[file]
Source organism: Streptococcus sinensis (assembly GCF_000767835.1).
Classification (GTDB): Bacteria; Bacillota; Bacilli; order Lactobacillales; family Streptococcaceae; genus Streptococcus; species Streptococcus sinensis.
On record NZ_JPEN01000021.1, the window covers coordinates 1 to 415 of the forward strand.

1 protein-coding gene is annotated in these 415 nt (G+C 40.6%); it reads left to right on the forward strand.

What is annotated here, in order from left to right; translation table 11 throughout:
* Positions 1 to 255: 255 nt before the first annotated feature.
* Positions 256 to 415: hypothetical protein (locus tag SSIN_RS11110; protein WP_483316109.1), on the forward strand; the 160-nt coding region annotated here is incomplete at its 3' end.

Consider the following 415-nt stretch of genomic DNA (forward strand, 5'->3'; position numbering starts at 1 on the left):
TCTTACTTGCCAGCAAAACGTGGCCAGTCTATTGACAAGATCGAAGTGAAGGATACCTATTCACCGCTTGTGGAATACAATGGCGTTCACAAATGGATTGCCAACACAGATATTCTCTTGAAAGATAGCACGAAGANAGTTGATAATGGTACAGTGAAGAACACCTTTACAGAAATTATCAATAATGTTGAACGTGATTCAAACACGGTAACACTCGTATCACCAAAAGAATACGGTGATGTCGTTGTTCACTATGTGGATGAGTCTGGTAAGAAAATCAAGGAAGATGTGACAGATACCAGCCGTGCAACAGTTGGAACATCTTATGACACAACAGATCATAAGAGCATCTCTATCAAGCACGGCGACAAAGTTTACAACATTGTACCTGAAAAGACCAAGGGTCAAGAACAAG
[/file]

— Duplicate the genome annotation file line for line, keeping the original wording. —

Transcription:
Source organism: Streptococcus sinensis (assembly GCF_000767835.1).
Classification (GTDB): Bacteria; Bacillota; Bacilli; order Lactobacillales; family Streptococcaceae; genus Streptococcus; species Streptococcus sinensis.
On record NZ_JPEN01000021.1, the window covers coordinates 1 to 415 of the forward strand.

1 protein-coding gene is annotated in these 415 nt (G+C 40.6%); it reads left to right on the forward strand.

What is annotated here, in order from left to right; translation table 11 throughout:
* Positions 1 to 255: 255 nt before the first annotated feature.
* Positions 256 to 415: hypothetical protein (locus tag SSIN_RS11110; protein WP_483316109.1), on the forward strand; the 160-nt coding region annotated here is incomplete at its 3' end.

Consider the following 415-nt stretch of genomic DNA (forward strand, 5'->3'; position numbering starts at 1 on the left):
TCTTACTTGCCAGCAAAACGTGGCCAGTCTATTGACAAGATCGAAGTGAAGGATACCTATTCACCGCTTGTGGAATACAATGGCGTTCACAAATGGATTGCCAACACAGATATTCTCTTGAAAGATAGCACGAAGANAGTTGATAATGGTACAGTGAAGAACACCTTTACAGAAATTATCAATAATGTTGAACGTGATTCAAACACGGTAACACTCGTATCACCAAAAGAATACGGTGATGTCGTTGTTCACTATGTGGATGAGTCTGGTAAGAAAATCAAGGAAGATGTGACAGATACCAGCCGTGCAACAGTTGGAACATCTTATGACACAACAGATCATAAGAGCATCTCTATCAAGCACGGCGACAAAGTTTACAACATTGTACCTGAAAAGACCAAGGGTCAAGAACAAG